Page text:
Checks & Balances Project filed a Freedom of Information Act request with the Public Utilities Commission of Ohio (PUCO) Thursday, seeking the names and deliberations of staff members who recommended granting the protective order that hid key details from the audit into the effects of Ohio’s HB 6 law.

The protective order granted July 7 redacted details from the audit that were already available publicly, including the identity of the company overcharging the Ohio Valley Electric Corp. (OVEC) for coal used at the Clifty Creek power plant, the costs of the coal and OVEC’s net income.

C&BP wants PUCO to disclose the identities of its staff who recommended the protective order to determine if they had any conflicts of interest, connections to the parties seeking the orders or communications with individuals or groups that have had conflicts.

Previous conflicts of interest

It wouldn’t be the first conflict of interest for a PUCO official connected to HB 6.

Former PUCO chairman Sam Randazzo, who was indicted on federal corruption charges Dec. 4.

On Dec. 4, former PUCO chairman Sam Randazzo was indicted for his role in the HB 6 corruption scandal, which included Randazzo writing parts of the law that forced Ohio electricity customers to pay an extra charge on their bills to subsidize the money-losing OVEC plants. At least one other recent PUCO employee helped Randazzo craft HB 6. 

Starting in 2017, executives at Akron-based FirstEnergy approved paying $61 million into dark-money political funds used to bribe former Ohio House speaker Larry Householder, support the election of pro-Householder legislators and pay for the campaign that passed HB 6 in 2019. In 2021, FirstEnergy agreed to a federal deferred prosecution agreement in which it acknowledging bribing Householder and Randazzo.

Householder was convicted of federal racketeering charges in March and is now serving a 20-year prison sentence.

Order concealed identity of HB 6 beneficiary

The PUCO protective order prevented the public from knowing the financial motives that coal supplier Resource Fuels had in passing HB 6, because the company’s identity was removed from the audit conducted by London Economics International of Boston.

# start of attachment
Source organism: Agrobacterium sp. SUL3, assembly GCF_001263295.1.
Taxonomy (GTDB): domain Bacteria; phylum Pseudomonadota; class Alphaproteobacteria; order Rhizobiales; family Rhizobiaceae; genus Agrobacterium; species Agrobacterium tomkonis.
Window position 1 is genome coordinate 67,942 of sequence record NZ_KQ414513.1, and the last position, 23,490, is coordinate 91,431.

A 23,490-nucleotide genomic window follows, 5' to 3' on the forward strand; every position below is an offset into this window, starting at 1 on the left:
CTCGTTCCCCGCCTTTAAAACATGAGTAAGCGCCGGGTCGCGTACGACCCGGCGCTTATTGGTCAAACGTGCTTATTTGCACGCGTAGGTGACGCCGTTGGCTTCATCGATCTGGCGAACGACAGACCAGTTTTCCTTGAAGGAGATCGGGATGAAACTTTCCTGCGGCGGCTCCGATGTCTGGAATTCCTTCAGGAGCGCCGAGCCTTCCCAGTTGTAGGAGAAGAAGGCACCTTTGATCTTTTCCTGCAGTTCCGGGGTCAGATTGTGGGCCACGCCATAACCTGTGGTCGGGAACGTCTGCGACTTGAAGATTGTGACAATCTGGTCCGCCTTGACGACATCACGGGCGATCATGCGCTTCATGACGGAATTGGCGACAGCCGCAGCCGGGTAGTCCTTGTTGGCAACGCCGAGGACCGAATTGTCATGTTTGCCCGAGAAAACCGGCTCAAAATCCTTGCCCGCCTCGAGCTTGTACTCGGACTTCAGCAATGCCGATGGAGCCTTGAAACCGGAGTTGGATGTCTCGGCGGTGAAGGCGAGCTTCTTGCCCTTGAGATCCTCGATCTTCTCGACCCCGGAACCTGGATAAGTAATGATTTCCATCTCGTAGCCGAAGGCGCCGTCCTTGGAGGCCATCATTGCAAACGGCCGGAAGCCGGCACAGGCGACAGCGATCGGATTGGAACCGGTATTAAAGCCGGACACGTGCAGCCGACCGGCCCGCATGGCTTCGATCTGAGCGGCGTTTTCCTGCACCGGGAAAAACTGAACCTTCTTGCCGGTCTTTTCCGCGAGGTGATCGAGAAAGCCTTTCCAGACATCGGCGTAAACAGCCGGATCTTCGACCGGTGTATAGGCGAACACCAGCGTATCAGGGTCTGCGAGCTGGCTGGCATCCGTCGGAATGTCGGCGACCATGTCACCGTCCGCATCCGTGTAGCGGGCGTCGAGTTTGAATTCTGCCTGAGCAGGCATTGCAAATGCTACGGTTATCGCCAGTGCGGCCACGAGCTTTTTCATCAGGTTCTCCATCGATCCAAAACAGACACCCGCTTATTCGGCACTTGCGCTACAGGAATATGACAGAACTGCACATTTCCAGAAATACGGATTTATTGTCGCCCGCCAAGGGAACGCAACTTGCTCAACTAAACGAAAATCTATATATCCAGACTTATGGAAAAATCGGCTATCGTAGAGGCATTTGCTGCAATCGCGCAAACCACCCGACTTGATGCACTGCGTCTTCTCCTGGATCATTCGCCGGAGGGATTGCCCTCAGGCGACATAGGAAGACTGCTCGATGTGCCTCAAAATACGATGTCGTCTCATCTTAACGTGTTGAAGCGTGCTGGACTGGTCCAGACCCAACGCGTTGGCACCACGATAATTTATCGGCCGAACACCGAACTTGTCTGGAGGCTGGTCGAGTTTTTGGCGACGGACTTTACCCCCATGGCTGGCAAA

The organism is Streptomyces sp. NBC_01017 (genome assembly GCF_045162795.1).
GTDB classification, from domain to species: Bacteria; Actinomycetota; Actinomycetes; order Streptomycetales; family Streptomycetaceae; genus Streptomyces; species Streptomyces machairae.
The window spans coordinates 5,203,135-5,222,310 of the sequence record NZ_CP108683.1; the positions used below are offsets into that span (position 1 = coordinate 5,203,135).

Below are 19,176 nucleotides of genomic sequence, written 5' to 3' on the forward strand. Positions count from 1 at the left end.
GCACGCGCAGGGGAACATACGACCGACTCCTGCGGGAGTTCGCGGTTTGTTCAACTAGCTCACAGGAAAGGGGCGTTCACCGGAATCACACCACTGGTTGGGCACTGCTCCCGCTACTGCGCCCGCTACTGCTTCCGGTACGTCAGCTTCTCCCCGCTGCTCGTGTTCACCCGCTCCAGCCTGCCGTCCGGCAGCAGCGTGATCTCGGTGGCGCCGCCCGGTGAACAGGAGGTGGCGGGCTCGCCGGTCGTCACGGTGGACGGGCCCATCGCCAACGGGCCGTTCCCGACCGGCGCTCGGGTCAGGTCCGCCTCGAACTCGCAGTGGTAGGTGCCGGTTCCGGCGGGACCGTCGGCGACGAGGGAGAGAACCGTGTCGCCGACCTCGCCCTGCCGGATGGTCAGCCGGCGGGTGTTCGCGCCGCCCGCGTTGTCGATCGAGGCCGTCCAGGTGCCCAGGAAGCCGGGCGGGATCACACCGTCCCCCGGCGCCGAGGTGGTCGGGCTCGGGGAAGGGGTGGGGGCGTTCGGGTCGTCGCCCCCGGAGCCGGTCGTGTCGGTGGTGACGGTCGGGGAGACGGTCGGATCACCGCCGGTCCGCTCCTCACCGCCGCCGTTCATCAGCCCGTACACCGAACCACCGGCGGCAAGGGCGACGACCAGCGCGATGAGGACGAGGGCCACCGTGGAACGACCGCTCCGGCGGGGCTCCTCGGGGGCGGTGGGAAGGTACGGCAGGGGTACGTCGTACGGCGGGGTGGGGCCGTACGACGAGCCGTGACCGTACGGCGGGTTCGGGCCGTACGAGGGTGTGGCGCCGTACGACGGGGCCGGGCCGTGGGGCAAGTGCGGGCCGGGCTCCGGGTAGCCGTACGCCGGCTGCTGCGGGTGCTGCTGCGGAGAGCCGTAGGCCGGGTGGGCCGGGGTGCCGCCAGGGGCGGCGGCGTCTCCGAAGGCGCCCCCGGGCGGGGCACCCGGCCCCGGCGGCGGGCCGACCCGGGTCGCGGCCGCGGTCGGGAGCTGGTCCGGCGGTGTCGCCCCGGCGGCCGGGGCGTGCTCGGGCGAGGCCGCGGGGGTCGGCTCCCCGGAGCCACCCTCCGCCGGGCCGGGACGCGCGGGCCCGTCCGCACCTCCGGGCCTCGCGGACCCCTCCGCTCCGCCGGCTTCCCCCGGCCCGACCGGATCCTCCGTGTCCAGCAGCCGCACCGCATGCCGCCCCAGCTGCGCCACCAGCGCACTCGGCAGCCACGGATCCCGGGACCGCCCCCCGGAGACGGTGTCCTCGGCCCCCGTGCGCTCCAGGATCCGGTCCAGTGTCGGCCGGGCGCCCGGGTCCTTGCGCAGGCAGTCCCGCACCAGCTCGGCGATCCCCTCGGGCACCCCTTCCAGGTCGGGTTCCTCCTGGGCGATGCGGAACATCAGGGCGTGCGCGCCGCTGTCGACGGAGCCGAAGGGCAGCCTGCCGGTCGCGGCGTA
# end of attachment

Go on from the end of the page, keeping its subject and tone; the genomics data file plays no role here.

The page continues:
C&BP reporting has shown that independent analysts have named Resource Fuels as the company that auditors said was paid $12.6 million more for the coal it supplied OVEC in 2020 than another company that delivered more coal to Clifty Creek from the same coal mine.

PUCO spokesman Matt Schilling said some of the information redacted from the audit was ordered to be revealed during a November hearing, but the redacted version remains on the PUCO website. Schilling rejected a Nov. 27 C&BP request for the names of the PUCO staff members.

Part of the C&BP Freedom of Information Act filing seeks the identities of the PUCO employees or commissioners with whom Schilling discussed the request for the names.

C&BP also wants to know if PUCO staff realized that information covered by the protective order was already publicly available, either from the U.S. Energy Information Administration or on OVEC’s website. Such public disclosure rendered moot the claims that the information that utilities wanted to conceal was somehow a trade secret.

Resource Fuels’ owner didn’t disclose HB 6 activities

C&BP reported Wednesday that the Boich Companies, the owner of Resource Fuels, didn’t list its political activities to pass HB 6 on any of the Ohio lobbying forms it filed in 2017, 2018 and 2019 despite the repeated contacts of company officials with FirstEnergy, Householder and Randazzo in the pro-HB 6 effort.

Boich’s lobbying reports are another facet of the company’s stealth campaign to elect Householder allies and create a favorable environment to limit utility regulation and pass HB 6, which allowed Resource Fuels to continue being overpaid for coal.

Ray Locker is the executive director for Checks & Balances Project, an investigative watchdog blog holding government officials, lobbyists, and corporate management accountable to the public. Funding for C&BP is provided by Renew American Prosperity and individual donors.


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